Here are my five tips to apply year-round:

  1. Ask yourself what YOU feel, need and want, and try to adjust your plans accordingly.
  2. Revisit the idea of a compromise. A compromise means two parties are meeting halfway, and not that one has to accommodate the other. As the old saying goes: You don’t need to set yourself on fire to keep someone else warm!
  3. Think of times that family gatherings or social situations went well, or at least better. What was different that day? What would it take to do that again?
  4. Think of strategies you have used in the past to cope in difficult moments. How did you do it?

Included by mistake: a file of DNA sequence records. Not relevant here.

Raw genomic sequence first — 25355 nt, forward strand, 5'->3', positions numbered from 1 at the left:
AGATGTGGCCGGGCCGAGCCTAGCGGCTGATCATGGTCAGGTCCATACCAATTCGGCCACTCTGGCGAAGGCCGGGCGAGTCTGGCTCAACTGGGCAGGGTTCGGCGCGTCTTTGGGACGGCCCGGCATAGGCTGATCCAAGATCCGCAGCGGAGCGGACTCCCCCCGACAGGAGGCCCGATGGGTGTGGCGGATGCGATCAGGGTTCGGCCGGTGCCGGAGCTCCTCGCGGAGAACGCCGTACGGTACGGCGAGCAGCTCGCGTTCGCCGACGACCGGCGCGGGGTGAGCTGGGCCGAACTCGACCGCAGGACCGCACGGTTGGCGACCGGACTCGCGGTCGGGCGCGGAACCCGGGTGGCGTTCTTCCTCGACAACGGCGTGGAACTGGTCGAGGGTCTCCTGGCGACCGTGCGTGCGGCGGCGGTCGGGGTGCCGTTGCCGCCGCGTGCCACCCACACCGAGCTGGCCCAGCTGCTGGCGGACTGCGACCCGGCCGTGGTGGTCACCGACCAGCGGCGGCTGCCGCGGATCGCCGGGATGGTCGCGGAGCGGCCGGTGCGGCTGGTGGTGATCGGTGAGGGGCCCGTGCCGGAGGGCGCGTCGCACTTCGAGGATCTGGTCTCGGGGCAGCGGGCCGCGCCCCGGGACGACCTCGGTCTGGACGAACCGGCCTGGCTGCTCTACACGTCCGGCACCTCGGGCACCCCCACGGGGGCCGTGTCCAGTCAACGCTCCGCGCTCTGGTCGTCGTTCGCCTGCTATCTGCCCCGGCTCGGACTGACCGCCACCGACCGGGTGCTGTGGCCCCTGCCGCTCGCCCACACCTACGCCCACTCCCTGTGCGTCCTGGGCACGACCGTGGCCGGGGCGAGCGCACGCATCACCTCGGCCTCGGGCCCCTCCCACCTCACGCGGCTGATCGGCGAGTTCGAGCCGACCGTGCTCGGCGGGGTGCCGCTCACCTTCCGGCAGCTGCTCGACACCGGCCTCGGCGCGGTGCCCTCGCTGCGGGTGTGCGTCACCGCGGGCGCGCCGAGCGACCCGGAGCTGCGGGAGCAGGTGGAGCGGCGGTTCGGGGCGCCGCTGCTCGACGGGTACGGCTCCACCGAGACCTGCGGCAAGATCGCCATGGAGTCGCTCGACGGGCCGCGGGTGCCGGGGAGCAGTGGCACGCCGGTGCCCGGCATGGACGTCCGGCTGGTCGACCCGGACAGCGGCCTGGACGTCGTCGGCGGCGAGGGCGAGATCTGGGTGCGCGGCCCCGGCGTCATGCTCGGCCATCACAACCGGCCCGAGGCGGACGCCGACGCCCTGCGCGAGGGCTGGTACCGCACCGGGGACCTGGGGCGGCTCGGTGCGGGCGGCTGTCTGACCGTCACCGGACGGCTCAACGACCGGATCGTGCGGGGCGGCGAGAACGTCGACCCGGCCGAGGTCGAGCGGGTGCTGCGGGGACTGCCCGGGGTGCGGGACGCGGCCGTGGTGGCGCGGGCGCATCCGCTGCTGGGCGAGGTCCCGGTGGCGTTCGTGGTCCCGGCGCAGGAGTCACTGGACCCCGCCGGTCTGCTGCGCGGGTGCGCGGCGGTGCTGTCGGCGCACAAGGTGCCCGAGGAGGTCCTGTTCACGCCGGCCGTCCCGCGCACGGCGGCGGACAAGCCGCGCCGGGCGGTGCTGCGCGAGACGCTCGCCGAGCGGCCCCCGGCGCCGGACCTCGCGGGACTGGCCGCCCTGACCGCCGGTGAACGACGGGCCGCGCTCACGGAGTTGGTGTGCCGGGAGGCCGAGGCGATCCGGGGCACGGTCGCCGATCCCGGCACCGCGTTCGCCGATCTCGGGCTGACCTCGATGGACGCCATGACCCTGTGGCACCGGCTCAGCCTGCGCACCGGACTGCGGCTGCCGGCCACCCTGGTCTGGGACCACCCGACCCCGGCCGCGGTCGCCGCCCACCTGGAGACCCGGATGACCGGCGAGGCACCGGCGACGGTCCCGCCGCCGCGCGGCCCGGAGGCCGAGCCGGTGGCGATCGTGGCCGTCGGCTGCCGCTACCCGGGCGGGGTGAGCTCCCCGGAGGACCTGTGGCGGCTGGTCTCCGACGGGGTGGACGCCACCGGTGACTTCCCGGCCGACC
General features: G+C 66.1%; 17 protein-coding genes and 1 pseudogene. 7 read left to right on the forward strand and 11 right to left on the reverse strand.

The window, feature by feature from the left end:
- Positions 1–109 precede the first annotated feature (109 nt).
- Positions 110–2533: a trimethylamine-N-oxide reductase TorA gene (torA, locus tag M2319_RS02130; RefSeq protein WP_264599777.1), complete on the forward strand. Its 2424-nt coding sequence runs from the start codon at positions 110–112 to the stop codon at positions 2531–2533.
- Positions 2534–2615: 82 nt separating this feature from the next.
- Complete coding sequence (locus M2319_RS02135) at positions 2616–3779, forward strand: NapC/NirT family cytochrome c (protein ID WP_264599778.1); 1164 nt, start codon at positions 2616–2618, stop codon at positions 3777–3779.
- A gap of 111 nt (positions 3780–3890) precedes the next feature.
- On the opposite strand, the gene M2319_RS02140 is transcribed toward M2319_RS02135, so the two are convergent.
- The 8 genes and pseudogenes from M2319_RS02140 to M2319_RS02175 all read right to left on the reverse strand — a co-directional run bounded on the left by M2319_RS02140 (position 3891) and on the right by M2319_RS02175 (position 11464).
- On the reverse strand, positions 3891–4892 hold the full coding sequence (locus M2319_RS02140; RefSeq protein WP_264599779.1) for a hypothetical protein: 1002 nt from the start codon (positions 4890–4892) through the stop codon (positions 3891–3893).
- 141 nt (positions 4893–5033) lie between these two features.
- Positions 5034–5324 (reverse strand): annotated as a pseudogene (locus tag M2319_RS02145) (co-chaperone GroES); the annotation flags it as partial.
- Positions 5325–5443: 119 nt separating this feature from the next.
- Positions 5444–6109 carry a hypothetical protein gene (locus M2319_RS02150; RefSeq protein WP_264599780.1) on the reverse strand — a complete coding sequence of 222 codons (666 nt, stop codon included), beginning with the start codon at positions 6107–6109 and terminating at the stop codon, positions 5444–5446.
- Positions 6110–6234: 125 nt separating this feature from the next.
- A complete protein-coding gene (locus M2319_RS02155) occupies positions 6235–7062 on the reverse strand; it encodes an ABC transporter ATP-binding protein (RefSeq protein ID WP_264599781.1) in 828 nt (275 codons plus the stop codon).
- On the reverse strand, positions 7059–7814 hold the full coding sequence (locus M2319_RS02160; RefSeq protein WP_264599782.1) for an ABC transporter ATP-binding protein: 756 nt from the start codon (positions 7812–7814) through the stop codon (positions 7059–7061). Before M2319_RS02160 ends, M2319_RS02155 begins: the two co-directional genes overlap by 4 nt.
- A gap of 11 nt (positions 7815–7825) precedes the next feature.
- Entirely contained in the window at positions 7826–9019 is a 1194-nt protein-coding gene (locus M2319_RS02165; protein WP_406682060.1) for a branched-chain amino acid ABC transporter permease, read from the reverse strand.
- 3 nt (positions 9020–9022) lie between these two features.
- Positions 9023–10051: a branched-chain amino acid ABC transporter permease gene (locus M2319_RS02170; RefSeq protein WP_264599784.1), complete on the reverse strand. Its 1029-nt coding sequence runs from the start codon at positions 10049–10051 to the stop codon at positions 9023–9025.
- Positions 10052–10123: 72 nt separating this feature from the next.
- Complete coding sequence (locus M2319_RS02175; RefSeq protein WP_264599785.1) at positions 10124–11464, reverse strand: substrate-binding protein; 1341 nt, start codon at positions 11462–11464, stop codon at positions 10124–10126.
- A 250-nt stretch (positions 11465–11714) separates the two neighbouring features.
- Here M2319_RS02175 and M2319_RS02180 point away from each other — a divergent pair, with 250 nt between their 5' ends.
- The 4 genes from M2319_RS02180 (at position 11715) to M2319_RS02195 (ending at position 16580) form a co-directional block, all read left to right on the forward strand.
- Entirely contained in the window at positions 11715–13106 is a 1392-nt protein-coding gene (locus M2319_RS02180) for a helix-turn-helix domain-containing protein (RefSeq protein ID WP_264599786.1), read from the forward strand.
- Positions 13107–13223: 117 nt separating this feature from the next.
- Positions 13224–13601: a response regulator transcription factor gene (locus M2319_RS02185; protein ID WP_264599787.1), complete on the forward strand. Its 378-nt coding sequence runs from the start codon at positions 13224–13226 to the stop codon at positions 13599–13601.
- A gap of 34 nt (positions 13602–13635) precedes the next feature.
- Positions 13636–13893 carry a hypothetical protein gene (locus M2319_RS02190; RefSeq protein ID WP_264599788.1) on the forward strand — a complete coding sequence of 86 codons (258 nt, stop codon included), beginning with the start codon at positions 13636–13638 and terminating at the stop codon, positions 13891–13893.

5. Understand that, when surrounded by unhealthy people, you are not trying to fix the situation or make it a “perfect” event. Instead, shoot for making it an event that won’t affect you negatively long-term. Then, think about how you would notice that things are going in the right direction for you after the event is over. What will be different if things are going well?

What advice would you give to family members who are allies of someone struggling with mental illness at these gatherings? How can they support strong mental health without causing friction with other members of the family?

I think a key strategy is asking the person with the mental health concern what they would actually find helpful, rather than just making it up and deciding that over their head. Once you know how the person struggling would actually like to be supported, you can come up with strategies or a signal for the ally to step in and steer the conversation, or even unhelpful people, in a different direction.